Names: Clive Smallman and Mary Haropoulou
Years together: 38
Clive Smallman and Mary Harapoulou were polar opposites when they first got together, they say. He was an agnostic Englishman while she was religious and Greek. Now, after almost 40 years together, while many differences remain, some things have shifted. Mary recalls the Greek proverb about adding a drop of water to wine. “It means that you dilute the feelings a little,” she explains. “You don’t harass, [demanding] ‘I want to do this or that’. You find the common ground.”
They met in 1983 while both studying at Essex University. Mary wanted to learn squash and a mutual friend suggested Clive could coach her. He laughs remembering: “I always say I taught Mary to play squash and she taught me to swear in Greek.”
He was intrigued by the “mysterious brown-haired, brown-eyed woman with a foreign accent”. He says: “I thought what a pretty girl and she was a pretty good squash player as well.”
While Mary’s memory of those early days is rusty, she remembers enjoying his company – even if the fair-haired Clive wasn’t quite her usual type. “My stereotype is the George Clooneys of this world,” she laughs.
Slowly their friendship deepened. Clive took Mary home to meet his parents, and when she introduced him to his future father-in-law, he was immediately welcomed – even though Clive later discovered that Mary’s dad, Costa, had told the rest of the family: “Mary’s met a very nice boy – what a shame he’s not Greek.”
But when Mary finished her degree, she couldn’t get a job in the UK so she returned to Athens. They remained close, visiting when they could and writing letters to each other. Clive looked forward to receiving them each week: “I used to get these wonderful, cultural stories of different things which I’d never experienced.” Mary illustrated her missives, something which Clive still treasures. “I used to get one, sometimes two a week with these lovely drawings, particularly of Asterix and Obelix from the Asterix comics, and other cartoons, pictures and all sorts of caricatures.”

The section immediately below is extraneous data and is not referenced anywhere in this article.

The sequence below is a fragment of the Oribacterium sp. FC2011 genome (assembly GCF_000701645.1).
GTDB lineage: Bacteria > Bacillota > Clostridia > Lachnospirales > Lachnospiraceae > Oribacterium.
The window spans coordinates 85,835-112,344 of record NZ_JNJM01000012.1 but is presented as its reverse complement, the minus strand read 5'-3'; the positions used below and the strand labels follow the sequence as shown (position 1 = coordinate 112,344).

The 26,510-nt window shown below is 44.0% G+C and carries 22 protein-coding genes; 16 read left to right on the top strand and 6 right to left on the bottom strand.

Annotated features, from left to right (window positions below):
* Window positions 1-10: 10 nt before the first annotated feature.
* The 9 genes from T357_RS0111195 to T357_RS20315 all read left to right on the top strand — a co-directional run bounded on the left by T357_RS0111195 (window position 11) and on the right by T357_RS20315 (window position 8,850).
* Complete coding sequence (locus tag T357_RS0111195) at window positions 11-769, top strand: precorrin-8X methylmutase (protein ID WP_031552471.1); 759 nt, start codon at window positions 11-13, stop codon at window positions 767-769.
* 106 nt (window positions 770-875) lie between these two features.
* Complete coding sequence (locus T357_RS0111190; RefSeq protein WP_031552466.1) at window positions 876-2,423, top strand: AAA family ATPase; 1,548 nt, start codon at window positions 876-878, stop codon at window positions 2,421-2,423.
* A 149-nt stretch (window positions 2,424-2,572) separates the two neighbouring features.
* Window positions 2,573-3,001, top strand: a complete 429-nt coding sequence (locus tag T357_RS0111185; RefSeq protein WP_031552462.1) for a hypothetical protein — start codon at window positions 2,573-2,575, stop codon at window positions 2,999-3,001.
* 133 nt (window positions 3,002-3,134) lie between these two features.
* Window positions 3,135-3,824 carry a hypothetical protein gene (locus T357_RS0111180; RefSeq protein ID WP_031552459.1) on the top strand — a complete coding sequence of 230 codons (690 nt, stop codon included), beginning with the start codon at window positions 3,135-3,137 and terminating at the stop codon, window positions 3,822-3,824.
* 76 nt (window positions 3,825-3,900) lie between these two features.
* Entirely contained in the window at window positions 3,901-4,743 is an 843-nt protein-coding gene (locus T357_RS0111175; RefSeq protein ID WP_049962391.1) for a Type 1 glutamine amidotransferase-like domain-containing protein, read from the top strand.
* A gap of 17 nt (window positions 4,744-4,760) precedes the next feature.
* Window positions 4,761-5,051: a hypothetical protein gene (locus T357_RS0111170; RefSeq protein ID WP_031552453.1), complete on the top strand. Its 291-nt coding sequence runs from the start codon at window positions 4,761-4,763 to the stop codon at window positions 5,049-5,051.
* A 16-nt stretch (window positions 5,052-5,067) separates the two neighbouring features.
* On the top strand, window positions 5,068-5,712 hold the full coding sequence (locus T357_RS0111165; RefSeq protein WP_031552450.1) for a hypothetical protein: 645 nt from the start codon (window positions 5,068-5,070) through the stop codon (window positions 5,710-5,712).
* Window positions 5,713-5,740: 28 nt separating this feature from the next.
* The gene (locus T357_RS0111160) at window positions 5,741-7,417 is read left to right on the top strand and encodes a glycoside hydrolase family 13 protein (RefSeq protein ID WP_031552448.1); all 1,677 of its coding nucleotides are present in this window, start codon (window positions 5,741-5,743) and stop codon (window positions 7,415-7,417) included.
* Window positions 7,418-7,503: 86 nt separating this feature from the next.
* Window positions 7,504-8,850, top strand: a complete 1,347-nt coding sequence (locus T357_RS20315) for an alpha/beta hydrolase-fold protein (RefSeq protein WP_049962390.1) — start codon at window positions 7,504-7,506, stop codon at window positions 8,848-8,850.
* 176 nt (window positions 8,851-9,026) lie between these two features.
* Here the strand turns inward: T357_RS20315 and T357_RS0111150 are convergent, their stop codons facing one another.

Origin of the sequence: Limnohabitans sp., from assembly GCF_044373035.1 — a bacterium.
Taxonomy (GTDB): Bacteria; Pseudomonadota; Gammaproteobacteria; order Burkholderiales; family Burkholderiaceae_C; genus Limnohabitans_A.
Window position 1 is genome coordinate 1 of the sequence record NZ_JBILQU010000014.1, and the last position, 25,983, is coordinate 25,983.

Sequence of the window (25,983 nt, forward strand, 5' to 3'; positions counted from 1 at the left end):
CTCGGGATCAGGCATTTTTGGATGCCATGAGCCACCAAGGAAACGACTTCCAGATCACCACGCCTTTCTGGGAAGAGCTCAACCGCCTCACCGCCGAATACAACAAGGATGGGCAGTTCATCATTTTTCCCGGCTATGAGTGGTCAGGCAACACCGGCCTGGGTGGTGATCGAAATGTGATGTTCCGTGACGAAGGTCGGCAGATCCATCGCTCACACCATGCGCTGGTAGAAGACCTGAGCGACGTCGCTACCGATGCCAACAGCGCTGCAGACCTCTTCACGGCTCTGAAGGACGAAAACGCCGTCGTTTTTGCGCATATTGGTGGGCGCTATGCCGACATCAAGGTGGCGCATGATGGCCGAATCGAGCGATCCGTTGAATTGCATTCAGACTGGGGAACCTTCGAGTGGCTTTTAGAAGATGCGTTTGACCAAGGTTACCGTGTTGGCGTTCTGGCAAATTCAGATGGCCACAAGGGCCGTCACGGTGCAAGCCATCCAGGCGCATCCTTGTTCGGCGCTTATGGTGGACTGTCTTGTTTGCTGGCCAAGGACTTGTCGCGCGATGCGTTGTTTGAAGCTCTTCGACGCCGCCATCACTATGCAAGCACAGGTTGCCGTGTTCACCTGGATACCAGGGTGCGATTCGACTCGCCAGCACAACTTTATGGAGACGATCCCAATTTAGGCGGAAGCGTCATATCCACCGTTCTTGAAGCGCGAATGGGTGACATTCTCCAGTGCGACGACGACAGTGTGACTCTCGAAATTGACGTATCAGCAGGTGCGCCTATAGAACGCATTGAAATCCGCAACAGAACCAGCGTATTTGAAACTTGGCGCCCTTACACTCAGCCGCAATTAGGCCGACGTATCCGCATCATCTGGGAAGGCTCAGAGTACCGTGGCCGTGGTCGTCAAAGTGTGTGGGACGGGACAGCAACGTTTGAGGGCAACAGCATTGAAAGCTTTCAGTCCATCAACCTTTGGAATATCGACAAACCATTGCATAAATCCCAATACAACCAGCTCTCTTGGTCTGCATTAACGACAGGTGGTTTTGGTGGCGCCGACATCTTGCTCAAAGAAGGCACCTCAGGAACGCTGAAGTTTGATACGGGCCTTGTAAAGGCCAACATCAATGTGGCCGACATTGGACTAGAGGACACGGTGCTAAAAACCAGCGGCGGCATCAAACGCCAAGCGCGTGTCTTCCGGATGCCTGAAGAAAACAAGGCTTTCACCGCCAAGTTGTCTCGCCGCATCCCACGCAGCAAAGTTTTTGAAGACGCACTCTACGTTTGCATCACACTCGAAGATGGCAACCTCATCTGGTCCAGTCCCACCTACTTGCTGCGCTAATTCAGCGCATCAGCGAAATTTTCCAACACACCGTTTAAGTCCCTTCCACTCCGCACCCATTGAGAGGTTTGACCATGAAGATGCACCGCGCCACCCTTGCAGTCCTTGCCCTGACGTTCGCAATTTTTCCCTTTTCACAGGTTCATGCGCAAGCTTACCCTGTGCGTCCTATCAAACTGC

After three years apart, Mary returned to the UK and the couple moved in together. It helped the relationship when Clive learned to speak her language. He says that, since she had to spend all day working in English, “it seemed only fair … that she had someone to chat to in the evening, so I learnt Greek”. He adds: “Occasionally when we have one of our moments, you’ll find Mary telling me off in English and I’ll be answering her in Greek – which is a bit perverse.” Mary laughs: “I can’t have any secrets from him because he understands everything. If I speak Greek on the phone, he will get it. That’s the downside to it.”
After a few years of living together, they decided to get married. It was something they knew Costa would approve of. For Mary it was important they marry before they had children, since that was how she was raised. Despite Clive’s atheism, they had a traditional, big Greek wedding. “It just felt right,” he says now.
The first of their two sons was born four years later. Clive remembers a close friend pulling him aside and offering him some advice at the time: “She said, ‘You have to change your approach. You’re living relatively large, you’ve got to focus in on Mary and the boys’.”
Mary remembers those early days as a difficult time, as she wrestled with feelings of failure when she struggled to breastfeed. She also missed her career: “Even now, I don’t like not working, not having something to do, so my thinking was, I’ll stay with my children as long as I’m allowed to [and then return to work].” At the time she took six months off and then her baby went to daycare. “Then I was a better mum, because I went back to work, so I wasn’t exhausted from looking after my babies all the time … I wanted to be with them in the evening, I wanted to involve myself. That’s how I raised my children, both my children, working and as a mum.”